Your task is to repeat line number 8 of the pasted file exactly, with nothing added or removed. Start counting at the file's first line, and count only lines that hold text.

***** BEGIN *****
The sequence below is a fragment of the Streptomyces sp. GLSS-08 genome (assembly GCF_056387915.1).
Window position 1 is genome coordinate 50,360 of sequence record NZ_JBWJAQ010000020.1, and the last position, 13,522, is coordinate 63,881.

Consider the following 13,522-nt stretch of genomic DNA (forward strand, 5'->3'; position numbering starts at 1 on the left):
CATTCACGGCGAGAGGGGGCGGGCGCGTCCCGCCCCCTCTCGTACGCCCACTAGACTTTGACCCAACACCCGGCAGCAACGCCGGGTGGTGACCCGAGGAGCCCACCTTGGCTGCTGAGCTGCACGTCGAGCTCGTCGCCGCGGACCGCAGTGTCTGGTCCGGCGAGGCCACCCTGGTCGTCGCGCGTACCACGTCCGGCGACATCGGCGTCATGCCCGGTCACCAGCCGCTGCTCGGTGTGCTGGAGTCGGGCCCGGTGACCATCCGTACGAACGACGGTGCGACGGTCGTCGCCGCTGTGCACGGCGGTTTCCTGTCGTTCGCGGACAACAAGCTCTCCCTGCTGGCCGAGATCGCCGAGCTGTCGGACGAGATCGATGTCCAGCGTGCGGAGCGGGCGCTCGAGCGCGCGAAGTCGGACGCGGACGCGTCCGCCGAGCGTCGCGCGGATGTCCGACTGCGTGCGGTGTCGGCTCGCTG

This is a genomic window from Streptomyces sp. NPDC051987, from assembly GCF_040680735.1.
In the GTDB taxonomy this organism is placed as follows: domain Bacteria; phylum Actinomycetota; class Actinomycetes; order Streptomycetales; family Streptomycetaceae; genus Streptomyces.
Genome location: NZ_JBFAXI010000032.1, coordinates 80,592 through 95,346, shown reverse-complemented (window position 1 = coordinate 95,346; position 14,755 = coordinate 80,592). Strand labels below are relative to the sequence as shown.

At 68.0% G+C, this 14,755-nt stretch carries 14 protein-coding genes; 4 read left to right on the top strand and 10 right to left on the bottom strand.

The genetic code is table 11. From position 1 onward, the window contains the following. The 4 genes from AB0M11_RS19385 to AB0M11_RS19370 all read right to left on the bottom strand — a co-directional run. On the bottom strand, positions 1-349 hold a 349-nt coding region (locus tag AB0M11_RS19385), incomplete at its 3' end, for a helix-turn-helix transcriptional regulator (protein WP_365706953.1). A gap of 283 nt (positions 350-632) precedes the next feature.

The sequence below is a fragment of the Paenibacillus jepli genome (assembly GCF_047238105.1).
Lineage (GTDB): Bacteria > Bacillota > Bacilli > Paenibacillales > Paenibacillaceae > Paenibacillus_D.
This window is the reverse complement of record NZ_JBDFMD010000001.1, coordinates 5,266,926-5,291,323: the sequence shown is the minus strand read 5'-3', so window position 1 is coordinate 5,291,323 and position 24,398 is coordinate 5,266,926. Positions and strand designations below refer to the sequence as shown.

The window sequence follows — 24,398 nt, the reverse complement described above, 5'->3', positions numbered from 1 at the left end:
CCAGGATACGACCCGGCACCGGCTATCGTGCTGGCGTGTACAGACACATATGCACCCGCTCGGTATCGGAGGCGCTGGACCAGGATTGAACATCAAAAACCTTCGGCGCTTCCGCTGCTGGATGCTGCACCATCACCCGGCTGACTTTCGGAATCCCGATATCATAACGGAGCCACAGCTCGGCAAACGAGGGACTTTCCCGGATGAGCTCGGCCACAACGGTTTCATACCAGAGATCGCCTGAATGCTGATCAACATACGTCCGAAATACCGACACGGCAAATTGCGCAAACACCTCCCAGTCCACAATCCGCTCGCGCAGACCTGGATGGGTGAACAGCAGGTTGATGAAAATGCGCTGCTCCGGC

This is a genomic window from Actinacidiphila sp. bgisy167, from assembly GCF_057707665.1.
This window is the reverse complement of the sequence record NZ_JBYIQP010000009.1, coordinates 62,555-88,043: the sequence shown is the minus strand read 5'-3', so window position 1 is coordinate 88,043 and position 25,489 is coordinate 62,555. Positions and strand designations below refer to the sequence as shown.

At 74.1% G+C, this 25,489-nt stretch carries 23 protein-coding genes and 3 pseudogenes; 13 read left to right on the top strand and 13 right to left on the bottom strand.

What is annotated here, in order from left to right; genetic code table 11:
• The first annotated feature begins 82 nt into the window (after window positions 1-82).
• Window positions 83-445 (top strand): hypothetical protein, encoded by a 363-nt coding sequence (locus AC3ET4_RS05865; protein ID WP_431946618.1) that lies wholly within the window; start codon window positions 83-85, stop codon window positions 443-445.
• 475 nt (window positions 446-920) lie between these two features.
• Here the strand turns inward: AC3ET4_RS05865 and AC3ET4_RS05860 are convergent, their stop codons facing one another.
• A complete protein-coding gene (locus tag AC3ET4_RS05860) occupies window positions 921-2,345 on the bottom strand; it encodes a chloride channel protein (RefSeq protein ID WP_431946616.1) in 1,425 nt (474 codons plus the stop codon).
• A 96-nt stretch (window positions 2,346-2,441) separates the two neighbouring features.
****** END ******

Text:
At 68.0% G+C, this 14,755-nt stretch carries 14 protein-coding genes; 4 read left to right on the top strand and 10 right to left on the bottom strand.